Pleural Plaques

Pleural plaques are scarring on the pleura (the outside lining of the lung). The majority of people with heavy exposure to asbestos develop pleural plaques. The pleura is a thin lining that surrounds the lung. When inhaled, asbestos fibers travel to the outside of the lung and cause a scar in the lining. When they reach a certain size, the scars are visible on chest x-rays as a plaque. Alone, most of these plaques do not cause significant disability, but they do indicate that significant exposure has occurred, and that other asbestos-related diseases may be present. Calcified pleural plaques or extensive pleural thickening may encase the lung and result in a significant loss of lung function.

Lung Cancer

Lung cancer is a serious problem for people exposed to asbestos. Most lung cancer cases are found in people who also have a significant smoking history. Asbestos has a synergistic effect with cigarette smoke. Synergism refers to the multiplicative effect of asbestos exposure when combined with cigarette smoking. Early studies by Dr. Irving Selikoff demonstrated that insulators who worked in the trade for 20 years and never smoked have a risk that is five times that of a non-asbestos worker. However, an insulator who did smoke has a 50- to 90-fold increase in risk. Evidence shows that if this insulator quits smoking, the risk of cancer falls over several years. Since the effect of asbestos inhalation is irreversible, one of the most important things any worker exposed to asbestos can do is to quit smoking. Asbestos exposure is also believed to increase the risk of cancer of the larynx.

Colon and Gastrointestinal Cancer

There are also higher rates of cancers of the gastrointestinal tract among asbestos workers. In people exposed to asbestos for more than 20 years, the rate of colon cancer increases by a factor of two. It is important for all workers exposed to asbestos to have regular check-ups with their doctors to look for early signs of colon cancer.

What is Your Risk?

Asbestos-related diseases are dose-response diseases, which means they occur more frequently in heavily exposed populations. The risk of disease will lessen as exposure decreases. Although used less now than in the past, asbestos is present in buildings constructed through the 1970s. It may still be used for brake and clutch linings and other products. Workers in buildings with asbestos insulation in place (on duct work, pipes, structural steel, or in roofing materials) must be aware of the special precautions needed for the handling of asbestos.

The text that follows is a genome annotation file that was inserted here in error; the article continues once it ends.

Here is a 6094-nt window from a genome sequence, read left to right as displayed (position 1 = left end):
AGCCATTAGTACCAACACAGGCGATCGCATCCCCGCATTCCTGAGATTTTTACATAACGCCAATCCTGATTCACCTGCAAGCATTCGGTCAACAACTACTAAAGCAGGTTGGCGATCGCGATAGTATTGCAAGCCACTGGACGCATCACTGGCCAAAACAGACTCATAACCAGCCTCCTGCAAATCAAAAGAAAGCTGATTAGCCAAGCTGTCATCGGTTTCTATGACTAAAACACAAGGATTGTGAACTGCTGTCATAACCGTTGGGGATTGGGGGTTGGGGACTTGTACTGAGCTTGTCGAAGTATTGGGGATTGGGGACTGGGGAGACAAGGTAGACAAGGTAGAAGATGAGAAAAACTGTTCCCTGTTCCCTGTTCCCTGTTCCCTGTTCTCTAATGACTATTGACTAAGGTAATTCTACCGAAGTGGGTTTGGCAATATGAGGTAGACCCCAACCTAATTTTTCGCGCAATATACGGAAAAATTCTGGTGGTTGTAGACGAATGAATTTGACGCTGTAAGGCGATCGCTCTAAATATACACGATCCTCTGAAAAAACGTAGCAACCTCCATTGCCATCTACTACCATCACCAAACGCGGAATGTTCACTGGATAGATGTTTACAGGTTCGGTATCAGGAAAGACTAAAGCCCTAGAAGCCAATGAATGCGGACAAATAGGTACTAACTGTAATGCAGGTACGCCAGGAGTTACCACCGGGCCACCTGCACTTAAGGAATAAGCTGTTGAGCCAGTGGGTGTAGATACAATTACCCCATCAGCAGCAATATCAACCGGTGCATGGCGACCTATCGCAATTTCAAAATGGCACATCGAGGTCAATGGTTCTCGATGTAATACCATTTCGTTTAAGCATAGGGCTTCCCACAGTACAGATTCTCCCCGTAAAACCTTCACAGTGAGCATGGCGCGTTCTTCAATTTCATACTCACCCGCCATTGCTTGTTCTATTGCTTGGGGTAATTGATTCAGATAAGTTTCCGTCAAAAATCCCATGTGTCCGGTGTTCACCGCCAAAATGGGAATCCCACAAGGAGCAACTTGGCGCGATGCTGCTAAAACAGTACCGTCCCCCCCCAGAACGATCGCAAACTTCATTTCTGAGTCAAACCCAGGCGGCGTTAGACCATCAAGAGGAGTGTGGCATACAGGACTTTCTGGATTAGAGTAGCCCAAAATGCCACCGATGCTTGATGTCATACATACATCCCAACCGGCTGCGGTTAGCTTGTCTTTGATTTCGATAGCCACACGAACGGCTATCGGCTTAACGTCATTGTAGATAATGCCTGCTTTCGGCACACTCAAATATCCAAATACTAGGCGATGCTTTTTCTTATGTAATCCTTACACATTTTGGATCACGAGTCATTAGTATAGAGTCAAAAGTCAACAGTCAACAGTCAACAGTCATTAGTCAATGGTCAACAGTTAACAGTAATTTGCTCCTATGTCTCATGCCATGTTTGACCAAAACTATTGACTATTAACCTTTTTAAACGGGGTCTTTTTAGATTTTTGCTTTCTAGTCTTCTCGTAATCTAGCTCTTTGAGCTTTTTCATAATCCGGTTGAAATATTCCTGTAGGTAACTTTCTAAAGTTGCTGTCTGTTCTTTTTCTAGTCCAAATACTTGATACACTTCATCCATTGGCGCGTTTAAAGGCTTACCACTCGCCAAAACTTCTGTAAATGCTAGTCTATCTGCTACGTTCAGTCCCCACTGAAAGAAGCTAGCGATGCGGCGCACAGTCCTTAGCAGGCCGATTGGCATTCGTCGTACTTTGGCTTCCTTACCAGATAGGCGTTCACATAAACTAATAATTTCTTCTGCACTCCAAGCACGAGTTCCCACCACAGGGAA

Asbestos Screening

What is an asbestos screening?

An asbestos screening is a medical evaluation and educational session for a group of workers that have been exposed to asbestos.

Is an asbestos screening the same as a complete physical?

No. During a screening, each individual gets a brief physical examination. In the case of asbestos, the exam focuses only on the heart and lungs. A screening does not take the place of regular examinations with your private physician.

What else is included in an asbestos screening?

Each screening involves the brief physical exam and a review of the individual’s medical and work histories as they relate to his or her exposure to asbestos. The screening also includes chest x-rays and spirometry tests, which measure lung capacity and function. The last part of the screening is an educational session about the potential health effects of asbestos and how to avoid future exposure. During the session, participants have the opportunity to ask questions about any other work hazards.

Are the test results confidential?

Yes. Each participant gets a personal letter with his or her individual results. The letter is not sent to anyone else without the individual’s written permission.

What if the screening tests show a problem?

If the screening results show evidence of a possible asbestos-related disease, you should schedule an appointment with a board-certified pulmonologist who has experience in occupational diseases. We can provide the names of physicians with experience in evaluating and diagnosing asbestos-related diseases.